The Brooks Range in Alaska is a remote and nearly pristine wilderness. During the summer months the sun doesn’t even set on these arctic lands. As Alaska’s northernmost mountain range this is the last hurdle before the land known as the Northern slope makes its way into the Arctic Sea. Humans have had little presence in this cold, remote frontier. That is with the exception of the Trans-Alaskan Pipeline, which runs for nearly 800 miles across the grand Alaskan landscape.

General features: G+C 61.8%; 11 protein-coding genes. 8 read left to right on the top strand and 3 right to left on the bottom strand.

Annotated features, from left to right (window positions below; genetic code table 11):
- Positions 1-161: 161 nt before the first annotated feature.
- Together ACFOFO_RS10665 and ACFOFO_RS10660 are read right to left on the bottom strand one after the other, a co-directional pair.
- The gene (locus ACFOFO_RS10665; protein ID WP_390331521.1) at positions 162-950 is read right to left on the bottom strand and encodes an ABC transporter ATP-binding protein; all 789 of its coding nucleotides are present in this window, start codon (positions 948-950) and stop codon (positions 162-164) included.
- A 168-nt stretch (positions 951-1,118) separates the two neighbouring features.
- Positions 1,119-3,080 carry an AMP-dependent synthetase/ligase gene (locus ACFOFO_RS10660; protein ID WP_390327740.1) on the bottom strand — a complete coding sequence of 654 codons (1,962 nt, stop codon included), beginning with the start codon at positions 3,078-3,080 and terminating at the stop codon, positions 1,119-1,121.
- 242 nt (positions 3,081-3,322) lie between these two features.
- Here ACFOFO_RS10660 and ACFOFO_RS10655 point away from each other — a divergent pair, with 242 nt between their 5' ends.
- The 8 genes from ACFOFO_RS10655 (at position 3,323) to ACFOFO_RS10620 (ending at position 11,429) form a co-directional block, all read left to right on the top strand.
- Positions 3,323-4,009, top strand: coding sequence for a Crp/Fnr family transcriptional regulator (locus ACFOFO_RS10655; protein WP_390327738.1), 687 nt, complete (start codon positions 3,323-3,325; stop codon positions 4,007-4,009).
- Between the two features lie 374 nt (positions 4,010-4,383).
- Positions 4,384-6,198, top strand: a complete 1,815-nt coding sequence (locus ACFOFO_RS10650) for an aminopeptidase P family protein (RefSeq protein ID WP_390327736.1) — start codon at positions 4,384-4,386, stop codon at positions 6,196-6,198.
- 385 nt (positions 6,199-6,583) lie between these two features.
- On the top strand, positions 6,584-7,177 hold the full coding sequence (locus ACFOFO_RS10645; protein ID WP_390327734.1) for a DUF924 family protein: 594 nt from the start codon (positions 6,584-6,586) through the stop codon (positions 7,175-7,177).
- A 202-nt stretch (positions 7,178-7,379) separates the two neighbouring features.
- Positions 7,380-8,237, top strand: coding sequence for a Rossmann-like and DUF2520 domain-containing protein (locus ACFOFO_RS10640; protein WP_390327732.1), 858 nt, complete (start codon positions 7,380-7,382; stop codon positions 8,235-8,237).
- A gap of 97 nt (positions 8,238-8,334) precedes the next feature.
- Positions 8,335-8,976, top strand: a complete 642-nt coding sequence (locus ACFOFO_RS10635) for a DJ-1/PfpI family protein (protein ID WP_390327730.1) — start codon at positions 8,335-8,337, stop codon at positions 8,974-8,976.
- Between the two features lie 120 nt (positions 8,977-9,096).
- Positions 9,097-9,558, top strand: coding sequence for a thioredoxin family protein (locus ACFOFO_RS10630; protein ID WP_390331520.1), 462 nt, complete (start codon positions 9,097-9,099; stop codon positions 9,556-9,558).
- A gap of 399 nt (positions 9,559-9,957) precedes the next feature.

The pipeline is one of humanity’s modern engineering marvels. It transports 800,000 barrels of oil a day out of the depths of the arctic freeze. It withstood a massive 7.9 magnitude earthquake in 2002 without dropping a single bit of oil. When it was being constructed it was believed by many environmental groups that it might have irreversible effects on the wildlife, the great caribou herd being of greatest concern. Since its completion the herd has increased from 6,000 to more than 27,000 caribou. This pipeline is one of America’s great success stories, the pipe that transports black gold.